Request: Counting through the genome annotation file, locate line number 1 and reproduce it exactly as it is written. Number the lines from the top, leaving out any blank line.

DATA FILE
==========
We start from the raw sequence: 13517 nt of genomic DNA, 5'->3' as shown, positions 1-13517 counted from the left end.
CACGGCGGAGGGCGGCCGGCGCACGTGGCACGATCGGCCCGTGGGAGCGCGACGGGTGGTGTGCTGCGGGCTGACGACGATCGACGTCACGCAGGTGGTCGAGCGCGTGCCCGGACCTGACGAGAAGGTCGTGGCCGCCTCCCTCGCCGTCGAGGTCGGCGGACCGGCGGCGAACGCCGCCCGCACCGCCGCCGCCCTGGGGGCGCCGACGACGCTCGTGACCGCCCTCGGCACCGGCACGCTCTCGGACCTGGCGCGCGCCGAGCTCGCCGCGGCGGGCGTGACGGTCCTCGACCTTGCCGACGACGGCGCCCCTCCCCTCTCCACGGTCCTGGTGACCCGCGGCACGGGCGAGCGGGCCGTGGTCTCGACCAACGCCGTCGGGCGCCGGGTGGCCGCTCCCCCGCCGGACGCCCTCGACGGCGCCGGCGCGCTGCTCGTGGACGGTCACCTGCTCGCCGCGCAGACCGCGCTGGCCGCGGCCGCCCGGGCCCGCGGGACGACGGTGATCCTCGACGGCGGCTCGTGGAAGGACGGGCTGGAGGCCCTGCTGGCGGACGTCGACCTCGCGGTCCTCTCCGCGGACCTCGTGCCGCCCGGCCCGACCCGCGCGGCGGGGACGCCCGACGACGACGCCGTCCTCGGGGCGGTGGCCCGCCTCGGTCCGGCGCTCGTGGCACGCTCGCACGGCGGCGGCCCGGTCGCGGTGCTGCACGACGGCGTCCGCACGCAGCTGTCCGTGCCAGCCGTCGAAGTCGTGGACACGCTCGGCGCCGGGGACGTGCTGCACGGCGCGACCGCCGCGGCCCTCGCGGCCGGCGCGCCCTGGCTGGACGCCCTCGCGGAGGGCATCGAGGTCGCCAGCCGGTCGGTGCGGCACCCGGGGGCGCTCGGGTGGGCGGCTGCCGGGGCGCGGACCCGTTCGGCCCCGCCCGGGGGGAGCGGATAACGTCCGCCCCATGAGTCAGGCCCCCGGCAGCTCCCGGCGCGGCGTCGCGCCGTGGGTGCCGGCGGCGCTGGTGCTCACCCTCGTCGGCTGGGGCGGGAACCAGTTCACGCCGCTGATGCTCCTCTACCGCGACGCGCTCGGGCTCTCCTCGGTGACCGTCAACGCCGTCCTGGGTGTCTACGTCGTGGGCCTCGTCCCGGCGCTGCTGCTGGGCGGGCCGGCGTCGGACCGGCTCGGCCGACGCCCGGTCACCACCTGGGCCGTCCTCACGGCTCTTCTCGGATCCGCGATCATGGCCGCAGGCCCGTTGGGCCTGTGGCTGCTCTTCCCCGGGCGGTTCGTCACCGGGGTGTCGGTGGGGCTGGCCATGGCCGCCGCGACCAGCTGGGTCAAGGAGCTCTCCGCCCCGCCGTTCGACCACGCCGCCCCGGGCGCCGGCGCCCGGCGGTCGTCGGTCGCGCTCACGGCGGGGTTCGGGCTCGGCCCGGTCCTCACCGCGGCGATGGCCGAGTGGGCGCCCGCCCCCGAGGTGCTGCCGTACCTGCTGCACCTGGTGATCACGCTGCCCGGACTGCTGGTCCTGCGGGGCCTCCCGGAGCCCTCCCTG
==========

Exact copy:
We start from the raw sequence: 13517 nt of genomic DNA, 5'->3' as shown, positions 1-13517 counted from the left end.